London Business School | Mr. Midwest Engineer
GMAT 750, GPA 3.69
Stanford GSB | Ms. Access To Opportunities
GRE 318, GPA 2.9
Stanford GSB | Mr. Low GPA To Stanford
GMAT 770, GPA 2.7
UCLA Anderson | Mr. International PM
GMAT 730, GPA 2.3
Harvard | Mr. Policy Development
GMAT 740, GPA Top 30%
Cambridge Judge Business School | Mr. Champion Swimmer
GMAT 750, GPA 3.7
Stanford GSB | Mr. Future VC
GMAT 750, GPA 3.6
USC Marshall | Mr. Low GPA High GMAT
GMAT 740, GPA 2.44
Tuck | Mr. Product Marketer
GMAT 730, GPA 3.1
Wharton | Ms. Finance For Good
GMAT 730, GPA 3.7
MIT Sloan | Mr. NFL Team Analyst
GMAT 720, GPA 3.8
Chicago Booth | Mr. Consulting Hopeful
GMAT 720, GPA 3.6
Kellogg | Mr. Tech Auditor
GRE 332, GPA 3.25
Wharton | Mr. Senior Analyst
GMAT 750, GPA 3.2
NYU Stern | Mr. Washed-Up Athlete
GRE 325, GPA 3.4
UCLA Anderson | Mr. Southern California
GMAT 710, GPA 3.58
Ross | Mr. Brazilian Sales Guy
GRE 326, GPA 77/100 (USA Avg. 3.0)
INSEAD | Mr. Fraud Associate
GMAT 750, GPA 8/10
Wharton | Ms. Project Mananger
GMAT 770, GPA 3.86
Chicago Booth | Mr. Average White Guy
GMAT 680, GPA 3.2
Stanford GSB | Mr. AIESEC Alumnus
GMAT 750, GPA 3.38
Kellogg | Mr. Brazilian Banker
GMAT 600, GPA 3.8
Harvard | Mr. Upward Trajectory
GMAT 720, GPA 3.3
Kenan-Flagler | Mr. Fish
GRE 327, GPA 3.733
Harvard | Mr. Community Impact
GMAT 690, GPA 3.0
IMD | Mr. Gap Year To IMD
GMAT 660, GPA 3.5
Harvard | Mr. Italian In Tokyo
GMAT (710-740), GPA 4.0

The Rise Of Online & Part-Time MBAs

The online MBA is growing in prominence as several business schools scale back on their full-time MBA programs

Biz Journals recently reported on how business schools are evolving with the emergence of online and part-time MBA programs.

“Full-time MBA programs are definitely getting smaller, but it’s not going away by any measure,” John Wells, senior vice provost for online education at the University of Massachusetts Amherst tells Biz Journals. “It’s more of a niche because of the viability of the online MBA.”

Business Schools Are Closing Full-Time MBA Programs

For a third straight year, applications to full-time MBA programs fell according to the Wall Street Journal. As a response to declining applications, a number of business schools have decided to focus more on part-time MBAs and online MBA programs.

The University of Iowa, Wake Forest University, Virginia Tech, and Simmons College have all shut down their full-time MBA programs due to lack of enrollment. Last October, University of Wisconsin at Madison revealed that the school is seriously considering a proposal to shut down its full-time MBA program, Poets&Quants reports.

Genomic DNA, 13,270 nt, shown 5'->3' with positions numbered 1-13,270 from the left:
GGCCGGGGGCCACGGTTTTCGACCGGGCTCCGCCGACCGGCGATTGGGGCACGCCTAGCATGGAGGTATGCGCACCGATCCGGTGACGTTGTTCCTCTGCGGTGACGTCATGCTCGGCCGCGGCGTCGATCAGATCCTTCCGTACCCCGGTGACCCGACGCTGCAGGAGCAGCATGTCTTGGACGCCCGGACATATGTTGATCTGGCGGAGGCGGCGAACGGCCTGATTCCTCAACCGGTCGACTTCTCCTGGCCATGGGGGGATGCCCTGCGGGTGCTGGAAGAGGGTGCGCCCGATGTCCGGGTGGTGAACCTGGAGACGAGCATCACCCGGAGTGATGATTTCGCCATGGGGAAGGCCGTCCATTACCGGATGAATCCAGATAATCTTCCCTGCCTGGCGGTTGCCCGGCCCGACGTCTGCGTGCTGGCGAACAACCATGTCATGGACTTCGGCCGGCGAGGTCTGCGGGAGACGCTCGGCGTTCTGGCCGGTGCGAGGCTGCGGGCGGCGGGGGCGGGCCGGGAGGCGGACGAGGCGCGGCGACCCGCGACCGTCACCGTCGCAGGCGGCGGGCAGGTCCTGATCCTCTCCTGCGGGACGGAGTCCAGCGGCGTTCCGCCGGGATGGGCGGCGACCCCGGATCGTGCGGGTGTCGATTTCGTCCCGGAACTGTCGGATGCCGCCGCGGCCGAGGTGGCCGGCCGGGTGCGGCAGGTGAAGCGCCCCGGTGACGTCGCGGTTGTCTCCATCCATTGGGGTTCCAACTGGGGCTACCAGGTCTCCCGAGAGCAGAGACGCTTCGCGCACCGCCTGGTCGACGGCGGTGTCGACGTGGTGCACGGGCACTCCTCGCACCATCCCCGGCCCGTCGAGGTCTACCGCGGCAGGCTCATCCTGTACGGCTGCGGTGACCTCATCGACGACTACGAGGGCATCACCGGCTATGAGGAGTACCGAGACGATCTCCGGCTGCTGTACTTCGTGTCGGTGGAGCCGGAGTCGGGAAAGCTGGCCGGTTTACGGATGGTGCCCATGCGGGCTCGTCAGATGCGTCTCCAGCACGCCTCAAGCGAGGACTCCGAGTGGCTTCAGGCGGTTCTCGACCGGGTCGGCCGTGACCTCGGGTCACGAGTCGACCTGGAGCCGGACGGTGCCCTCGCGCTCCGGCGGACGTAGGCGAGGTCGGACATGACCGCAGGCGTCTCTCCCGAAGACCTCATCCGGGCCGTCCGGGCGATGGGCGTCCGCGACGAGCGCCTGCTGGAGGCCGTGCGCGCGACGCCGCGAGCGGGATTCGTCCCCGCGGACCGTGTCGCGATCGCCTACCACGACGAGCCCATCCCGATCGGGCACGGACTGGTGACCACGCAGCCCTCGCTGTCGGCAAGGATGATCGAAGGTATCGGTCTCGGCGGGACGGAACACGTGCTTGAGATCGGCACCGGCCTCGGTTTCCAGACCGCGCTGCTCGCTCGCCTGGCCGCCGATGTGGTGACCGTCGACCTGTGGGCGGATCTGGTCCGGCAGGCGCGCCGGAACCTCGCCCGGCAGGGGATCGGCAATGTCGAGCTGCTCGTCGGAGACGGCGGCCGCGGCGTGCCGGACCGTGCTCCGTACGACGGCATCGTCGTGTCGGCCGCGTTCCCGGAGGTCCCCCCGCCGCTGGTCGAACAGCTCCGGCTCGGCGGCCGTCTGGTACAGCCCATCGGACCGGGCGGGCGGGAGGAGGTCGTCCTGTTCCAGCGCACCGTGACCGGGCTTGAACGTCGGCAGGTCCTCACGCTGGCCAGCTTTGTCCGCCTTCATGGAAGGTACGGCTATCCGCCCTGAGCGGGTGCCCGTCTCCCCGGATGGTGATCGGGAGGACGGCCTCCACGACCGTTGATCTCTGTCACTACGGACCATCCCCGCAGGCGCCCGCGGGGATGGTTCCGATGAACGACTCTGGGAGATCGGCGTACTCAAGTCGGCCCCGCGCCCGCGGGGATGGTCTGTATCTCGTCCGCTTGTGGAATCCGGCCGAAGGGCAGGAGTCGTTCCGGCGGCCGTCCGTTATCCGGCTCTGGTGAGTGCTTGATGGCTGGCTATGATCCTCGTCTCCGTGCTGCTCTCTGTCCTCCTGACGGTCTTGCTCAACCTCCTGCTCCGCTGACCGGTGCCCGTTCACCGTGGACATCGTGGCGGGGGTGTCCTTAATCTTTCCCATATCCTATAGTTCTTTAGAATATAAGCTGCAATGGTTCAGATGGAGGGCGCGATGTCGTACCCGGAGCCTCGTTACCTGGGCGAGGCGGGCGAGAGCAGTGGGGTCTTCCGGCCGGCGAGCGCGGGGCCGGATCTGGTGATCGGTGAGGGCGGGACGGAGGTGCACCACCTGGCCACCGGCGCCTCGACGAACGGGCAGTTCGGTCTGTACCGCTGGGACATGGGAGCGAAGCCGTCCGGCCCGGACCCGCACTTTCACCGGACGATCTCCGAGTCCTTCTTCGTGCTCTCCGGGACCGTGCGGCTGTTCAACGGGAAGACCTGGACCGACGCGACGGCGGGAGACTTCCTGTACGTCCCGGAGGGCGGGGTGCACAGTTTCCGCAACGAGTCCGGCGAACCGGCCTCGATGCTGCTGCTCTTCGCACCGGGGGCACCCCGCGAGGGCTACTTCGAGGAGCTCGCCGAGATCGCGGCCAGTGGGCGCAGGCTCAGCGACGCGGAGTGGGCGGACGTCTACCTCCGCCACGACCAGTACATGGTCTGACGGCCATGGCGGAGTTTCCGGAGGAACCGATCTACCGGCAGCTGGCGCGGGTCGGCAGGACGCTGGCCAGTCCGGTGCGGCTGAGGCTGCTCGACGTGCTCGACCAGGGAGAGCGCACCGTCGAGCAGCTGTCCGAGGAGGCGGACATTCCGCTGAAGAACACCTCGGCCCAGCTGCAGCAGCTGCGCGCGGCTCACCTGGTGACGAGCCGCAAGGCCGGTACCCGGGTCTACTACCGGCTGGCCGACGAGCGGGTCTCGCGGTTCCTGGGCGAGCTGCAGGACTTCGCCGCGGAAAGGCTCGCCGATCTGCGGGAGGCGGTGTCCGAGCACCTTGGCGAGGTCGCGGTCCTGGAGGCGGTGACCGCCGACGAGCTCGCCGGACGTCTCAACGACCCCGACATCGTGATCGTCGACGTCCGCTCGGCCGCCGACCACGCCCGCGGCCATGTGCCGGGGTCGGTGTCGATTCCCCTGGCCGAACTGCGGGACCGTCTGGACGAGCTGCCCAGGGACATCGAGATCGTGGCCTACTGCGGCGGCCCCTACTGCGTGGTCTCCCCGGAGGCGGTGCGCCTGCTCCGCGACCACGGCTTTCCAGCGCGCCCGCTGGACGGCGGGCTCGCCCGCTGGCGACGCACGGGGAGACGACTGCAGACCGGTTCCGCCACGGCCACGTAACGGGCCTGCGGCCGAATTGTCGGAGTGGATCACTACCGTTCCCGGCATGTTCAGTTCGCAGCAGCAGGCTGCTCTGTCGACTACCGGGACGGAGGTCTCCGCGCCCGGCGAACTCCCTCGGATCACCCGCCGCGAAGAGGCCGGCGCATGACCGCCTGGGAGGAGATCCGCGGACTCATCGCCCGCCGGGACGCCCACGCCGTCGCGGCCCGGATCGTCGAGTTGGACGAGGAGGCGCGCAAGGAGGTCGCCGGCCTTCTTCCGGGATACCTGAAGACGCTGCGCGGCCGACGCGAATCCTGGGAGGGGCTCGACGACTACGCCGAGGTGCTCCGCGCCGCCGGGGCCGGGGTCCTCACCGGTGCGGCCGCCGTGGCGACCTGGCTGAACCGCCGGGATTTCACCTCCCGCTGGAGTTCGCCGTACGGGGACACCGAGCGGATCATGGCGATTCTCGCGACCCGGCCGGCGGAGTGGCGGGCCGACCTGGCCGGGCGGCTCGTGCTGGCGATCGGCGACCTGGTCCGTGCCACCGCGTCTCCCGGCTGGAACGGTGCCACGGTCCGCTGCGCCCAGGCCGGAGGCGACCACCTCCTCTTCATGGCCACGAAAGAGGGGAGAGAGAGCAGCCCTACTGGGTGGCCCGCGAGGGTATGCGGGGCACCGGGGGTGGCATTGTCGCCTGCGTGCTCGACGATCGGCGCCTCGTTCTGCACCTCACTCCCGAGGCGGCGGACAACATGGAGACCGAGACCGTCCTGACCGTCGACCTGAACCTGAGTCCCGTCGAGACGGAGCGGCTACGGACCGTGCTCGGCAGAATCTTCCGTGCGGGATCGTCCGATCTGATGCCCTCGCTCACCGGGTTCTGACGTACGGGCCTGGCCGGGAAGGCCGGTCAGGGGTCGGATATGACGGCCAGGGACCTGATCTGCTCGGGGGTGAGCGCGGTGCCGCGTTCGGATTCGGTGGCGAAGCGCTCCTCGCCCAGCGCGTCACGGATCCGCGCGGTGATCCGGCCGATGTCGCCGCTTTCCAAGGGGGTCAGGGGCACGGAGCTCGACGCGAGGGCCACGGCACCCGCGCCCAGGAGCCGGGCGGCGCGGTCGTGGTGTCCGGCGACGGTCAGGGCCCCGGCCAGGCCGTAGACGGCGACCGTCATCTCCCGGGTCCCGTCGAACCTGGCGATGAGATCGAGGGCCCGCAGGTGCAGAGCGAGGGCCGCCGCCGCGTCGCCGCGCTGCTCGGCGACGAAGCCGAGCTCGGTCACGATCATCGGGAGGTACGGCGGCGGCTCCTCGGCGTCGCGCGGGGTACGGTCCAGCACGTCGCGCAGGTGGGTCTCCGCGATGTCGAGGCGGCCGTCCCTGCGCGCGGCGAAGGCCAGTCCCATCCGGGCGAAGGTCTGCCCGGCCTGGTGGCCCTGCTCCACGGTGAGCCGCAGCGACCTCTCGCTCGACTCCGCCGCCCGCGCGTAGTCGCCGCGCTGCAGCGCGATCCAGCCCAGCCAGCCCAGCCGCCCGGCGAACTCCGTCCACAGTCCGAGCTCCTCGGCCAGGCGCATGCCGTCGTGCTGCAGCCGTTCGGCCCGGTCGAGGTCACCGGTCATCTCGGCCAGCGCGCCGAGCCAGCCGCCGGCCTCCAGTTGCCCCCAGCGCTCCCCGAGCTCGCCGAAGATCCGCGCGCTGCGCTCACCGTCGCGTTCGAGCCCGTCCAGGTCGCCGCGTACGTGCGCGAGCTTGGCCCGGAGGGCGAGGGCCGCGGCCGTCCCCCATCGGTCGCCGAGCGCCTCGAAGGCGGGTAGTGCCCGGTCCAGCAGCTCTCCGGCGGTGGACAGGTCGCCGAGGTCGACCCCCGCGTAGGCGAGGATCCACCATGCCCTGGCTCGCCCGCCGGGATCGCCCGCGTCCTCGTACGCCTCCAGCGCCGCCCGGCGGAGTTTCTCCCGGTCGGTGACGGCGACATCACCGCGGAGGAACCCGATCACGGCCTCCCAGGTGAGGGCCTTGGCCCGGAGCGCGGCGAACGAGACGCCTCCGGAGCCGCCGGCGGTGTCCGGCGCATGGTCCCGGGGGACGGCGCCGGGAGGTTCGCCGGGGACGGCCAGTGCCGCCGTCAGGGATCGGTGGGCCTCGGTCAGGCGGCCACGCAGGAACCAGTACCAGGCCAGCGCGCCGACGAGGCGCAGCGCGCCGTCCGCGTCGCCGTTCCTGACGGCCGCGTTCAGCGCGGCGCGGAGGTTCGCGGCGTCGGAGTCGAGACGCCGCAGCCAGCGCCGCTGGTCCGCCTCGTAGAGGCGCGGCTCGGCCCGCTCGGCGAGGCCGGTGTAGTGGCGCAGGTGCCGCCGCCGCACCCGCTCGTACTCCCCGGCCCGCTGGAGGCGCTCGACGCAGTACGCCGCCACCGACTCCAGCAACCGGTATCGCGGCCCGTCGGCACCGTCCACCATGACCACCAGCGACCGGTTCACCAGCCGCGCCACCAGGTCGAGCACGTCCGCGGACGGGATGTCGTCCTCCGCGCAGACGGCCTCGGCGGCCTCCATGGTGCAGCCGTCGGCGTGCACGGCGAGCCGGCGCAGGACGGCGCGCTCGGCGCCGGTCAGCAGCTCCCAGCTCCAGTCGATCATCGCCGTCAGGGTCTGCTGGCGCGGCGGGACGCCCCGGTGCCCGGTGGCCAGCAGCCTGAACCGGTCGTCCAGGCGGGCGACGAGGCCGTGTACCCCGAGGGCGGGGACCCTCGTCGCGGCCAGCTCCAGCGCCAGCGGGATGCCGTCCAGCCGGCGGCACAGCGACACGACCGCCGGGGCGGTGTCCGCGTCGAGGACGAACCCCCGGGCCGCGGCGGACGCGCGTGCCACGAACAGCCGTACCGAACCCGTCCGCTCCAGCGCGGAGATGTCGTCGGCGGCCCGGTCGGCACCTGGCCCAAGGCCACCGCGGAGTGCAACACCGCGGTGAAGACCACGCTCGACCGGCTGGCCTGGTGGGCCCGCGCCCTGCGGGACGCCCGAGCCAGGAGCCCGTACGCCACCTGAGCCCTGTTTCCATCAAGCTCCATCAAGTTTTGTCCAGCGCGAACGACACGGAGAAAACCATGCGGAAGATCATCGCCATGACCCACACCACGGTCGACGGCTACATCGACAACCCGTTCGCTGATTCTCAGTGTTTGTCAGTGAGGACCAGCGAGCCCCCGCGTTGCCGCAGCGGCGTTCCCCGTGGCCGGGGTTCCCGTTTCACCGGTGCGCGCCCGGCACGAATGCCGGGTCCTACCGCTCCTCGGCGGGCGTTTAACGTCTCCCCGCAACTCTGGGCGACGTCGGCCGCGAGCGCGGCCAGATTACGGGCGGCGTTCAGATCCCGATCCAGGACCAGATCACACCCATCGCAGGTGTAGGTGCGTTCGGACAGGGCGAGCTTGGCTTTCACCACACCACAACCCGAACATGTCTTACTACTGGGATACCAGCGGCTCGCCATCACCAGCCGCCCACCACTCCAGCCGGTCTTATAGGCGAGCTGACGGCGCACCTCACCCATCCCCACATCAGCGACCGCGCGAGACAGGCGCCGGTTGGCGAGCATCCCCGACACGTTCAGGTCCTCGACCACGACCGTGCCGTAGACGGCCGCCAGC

“Higher education, like business, is in an unprecedented period of accelerated change along several dimensions, including technology, globalization, and the changing expectations of students at all levels,” according to a statement by University of Wisconsin officials. “To advance our standing as a top business school, we must respond to this reality.”

Move toward online MBA and part-time MBA

At UMass Amherst’s Isenberg School of Management, flexibility has become a priority in order to remain relevant to students. The online program complements the full-time two year MBA program and allows students to finish up their degree online if they choose to. Consequently, students can also decide to start in the online program and finish up their degree in the full-time program.

“We have a growing number of students who start online and then come in residence after they decided to do a more fundamental pivot in their career. They want to come to the on-campus program to take advantage of our full residential experience,” Wells tells Biz Journals.

According to Wells, online and part-time MBA programs offer students the advantage of earning a degree without having to take time off from their career.

“Students still like to get that online MBA at a university or a school that has a full-time presence because it attracts alumni and guest speakers,” Wells tells Biz Journals. “As long as we capture that and deliver it online, the online students get to take advantage of that as well.”

Sources: Biz Journals, Wall Street Journal, Inside Higher Ed, Poets & Quants